This year, National Black Nurses Day is Friday, February 1st, 2019. National Black Nurses Day was established 31 years ago as a tradition to recognize African American nurses, both RNs and LNPs, for their service, care, commitment, and for how much they add to the community.
According to publication, Minority Nurse, there are about 2,800,000 nurses in the United States. Of this, 23.8%, or 666,800, nurses are African American. In honor of National Black Nurses Day, we are going to highlight 3 notable black female nurses who paved the way in the nursing industry.
Mary Eliza Mahoney
Mary Eliza Mahoney was the first African American RN. She worked in a hospital for 15 years holding different jobs and working her way up the chain to become a nurse. She started as a cook, then became a janitor, then took the leap to become an unofficial nurses aid, and finally, a Registered Nurse. Out of the 40 students that started in her nursing program, she was one of only three nurses to make it through the New England Hospital graduate nursing program, and the only African American awarded a degree.
In 1908, Mary later went on to co-found the National Association of Colored Graduate Nurses (NACGN). This was so important because at the time, black nurses were not allowed to join the American Nursing Association (ANA), and founding this association helped to eliminate racial discrimination in the nursing profession. In 1951, the National Association of Colored Graduate Nurses merged with the ANA.
Best known for guiding slaves to freedom on the Underground Railroad in the Civil War, Harriet Tubman was also a nurse, scout, and spy for the Union. She was well-known for using mainly natural and herbal remedies to treat her patients. In 1862, Tubman went to a Union camp in South Carolina where she nursed black soldiers as well as newly freed slaves. In 1865, Harriet was appointed matron of the Colored Hospital in Fort Monroe in Virginia, where she worked tirelessly trying to heal the sick. An activist all her life, Harriet lived into her nineties fighting for true equality.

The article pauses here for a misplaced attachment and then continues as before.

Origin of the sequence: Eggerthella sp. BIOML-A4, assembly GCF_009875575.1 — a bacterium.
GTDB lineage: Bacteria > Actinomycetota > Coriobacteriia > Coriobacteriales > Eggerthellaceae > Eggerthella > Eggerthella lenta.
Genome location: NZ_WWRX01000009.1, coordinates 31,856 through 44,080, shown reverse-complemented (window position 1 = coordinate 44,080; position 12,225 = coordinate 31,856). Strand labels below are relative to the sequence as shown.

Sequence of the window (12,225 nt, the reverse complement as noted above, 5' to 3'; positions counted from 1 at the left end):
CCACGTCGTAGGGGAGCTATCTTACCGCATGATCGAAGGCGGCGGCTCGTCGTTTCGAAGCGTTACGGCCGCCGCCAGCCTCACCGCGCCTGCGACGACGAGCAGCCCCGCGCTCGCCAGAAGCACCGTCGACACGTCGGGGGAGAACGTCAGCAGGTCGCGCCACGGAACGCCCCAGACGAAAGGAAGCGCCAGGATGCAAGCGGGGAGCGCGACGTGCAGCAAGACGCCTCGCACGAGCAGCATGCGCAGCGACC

Estelle Massey Osborne
Estelle Massey Osborne was someone who broke down barriers and commonly held notions. She is known for becoming the first black nurse in the United States to earn a Master’s degree, as well as becoming the first black instructor at New York University in 1945. She became the President of the National Association of Colored Graduate Nurses and was the recipient of the Mary Mahoney Award in 1946 for her efforts to broaden opportunities for black nurses to move into the mainstream of professional nursing. Estelle forged an essential relationship with the American Nursing Association before the two programs merged in 1951, and she continued to get involved in organizations and movements in which she could make a lasting difference.